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Smoltz fans 10 to near elite milestone

Smoltz fans 10 to near elite milestone

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MIAMI -- John Smoltz has put himself in position to join an elite group of pitchers early next week. The Braves veteran needs just four more strikeouts to become the 16th pitcher in Major League history to register 3,000 career strikeouts.

With 10 strikeouts in a five-inning, scoreless performance at Dolphin Stadium on Thursday night, Smoltz enjoyed the 44th career double-digit strikeout game of his career and proved he can battle through the tightness that continues to exist between his neck and right shoulder.

"I won't get too consumed with [3,000 strikeouts] until I get three [more], and then hopefully the fourth one comes," Smoltz said. "This season, the strikeouts are coming because of the lineup, and because I feel like my slider is as good as it's ever been."

Smoltz's next scheduled start will come at Turner Field on Tuesday night, when the Braves host the Nationals. Before Thursday, the 40-year-old right-hander's previous double-digit strikeout game came on Sept. 7 against the Nationals.

Although he missed all of the 2000 season recovering from Tommy John elbow ligament replacement surgery and then spent most of the next four seasons as a reliever, it appears Smoltz will need the sixth fewest innings to reach the 3,000-strikeout mark. Only Randy Johnson, Pedro Martinez, Nolan Ryan, Curt Schilling and Roger Clemens needed fewer innings.

Despite being noticeably bothered by the stiffness that has rested in his shoulder region over the past month, Smoltz began Thursday with a perfect first inning that included three strikeouts. When it took him just three pitches to retire Marlins leadoff hitter Hanley Ramirez, it was apparent that he had some of his best stuff.

Smoltz, who has allowed just one run in 16 innings this year, recorded two strikeouts of Marlins right fielder Luis Gonzalez. But his top victim of the night was Robert Andino, who struck out in each of his three plate appearances against the Braves veteran.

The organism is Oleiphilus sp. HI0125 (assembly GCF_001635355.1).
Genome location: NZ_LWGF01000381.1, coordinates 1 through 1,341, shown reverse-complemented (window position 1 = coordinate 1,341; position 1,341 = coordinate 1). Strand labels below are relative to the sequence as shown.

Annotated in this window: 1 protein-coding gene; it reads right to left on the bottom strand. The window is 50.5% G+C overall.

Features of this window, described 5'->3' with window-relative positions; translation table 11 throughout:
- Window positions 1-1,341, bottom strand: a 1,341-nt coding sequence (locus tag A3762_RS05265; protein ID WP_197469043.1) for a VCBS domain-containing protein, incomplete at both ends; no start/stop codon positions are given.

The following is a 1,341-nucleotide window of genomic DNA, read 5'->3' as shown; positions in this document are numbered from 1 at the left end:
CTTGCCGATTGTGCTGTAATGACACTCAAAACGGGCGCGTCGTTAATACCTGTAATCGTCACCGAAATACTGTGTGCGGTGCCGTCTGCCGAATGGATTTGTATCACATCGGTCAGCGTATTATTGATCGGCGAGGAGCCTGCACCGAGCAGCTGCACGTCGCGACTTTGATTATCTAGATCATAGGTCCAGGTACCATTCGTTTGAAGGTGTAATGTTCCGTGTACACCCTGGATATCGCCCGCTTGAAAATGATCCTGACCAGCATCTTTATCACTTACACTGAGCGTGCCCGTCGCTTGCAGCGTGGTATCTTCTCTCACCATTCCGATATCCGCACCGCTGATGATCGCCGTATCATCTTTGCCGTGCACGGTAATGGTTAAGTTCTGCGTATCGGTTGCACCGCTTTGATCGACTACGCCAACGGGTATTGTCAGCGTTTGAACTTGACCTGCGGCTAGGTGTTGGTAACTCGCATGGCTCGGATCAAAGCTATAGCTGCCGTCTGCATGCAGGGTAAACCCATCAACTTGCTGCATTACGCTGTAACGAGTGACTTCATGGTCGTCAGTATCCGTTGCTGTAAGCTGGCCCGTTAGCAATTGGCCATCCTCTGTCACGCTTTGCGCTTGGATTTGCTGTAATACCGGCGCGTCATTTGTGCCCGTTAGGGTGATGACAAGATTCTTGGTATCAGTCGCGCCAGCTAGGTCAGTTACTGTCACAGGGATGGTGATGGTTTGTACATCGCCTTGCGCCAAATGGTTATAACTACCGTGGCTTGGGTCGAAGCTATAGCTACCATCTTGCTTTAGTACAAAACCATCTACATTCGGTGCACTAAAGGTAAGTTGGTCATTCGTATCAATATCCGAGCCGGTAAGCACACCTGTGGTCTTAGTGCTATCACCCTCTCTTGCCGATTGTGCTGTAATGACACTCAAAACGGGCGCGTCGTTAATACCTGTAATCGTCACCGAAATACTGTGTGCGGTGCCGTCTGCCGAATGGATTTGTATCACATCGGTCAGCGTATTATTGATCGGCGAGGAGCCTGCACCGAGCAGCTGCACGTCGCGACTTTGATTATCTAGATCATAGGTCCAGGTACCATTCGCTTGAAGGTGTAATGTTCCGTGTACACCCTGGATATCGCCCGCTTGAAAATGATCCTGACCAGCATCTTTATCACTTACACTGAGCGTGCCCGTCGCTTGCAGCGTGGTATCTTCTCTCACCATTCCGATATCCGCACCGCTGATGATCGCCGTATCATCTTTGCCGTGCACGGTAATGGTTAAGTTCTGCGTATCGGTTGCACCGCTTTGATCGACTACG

"Tonight, he just had good stuff," Gonzalez said. "His velocity was there, and he had a good slider. He got me the first time on a backup slider away, and then the second time up, he threw me a couple of sliders in, and he got me with a split-finger. "If you look at my track record, I'm pretty much a contact hitter. I don't strike out too many times in a game. You've got to just tip your cap. That's what I told the guys, they've got to keep going. The guy was on his game today."

Unfortunately, the shoulder stiffness prevented Smoltz from chasing what might have been a career-best performance. But while striking out half of the 20 batters that he faced, he certainly impressed Braves manager Bobby Cox.

"He can't throw any better than that," Cox said. "We just have to be careful [with his shoulder[."

Smoltz experienced similar stiffness during the second half of last season and says he has learned to make the necessary adjustments. Unfortunately, for the Braves, they may not currently be able to count on him for more than six innings on a regular basis.

But they still can obviously count on him to deliver big performances.

"I've been through this a lot," Smoltz said. "I've got four days to get ready for another game."

Mark Bowman is a reporter for MLB.com. This story was not subject to the approval of Major League Baseball or its clubs.

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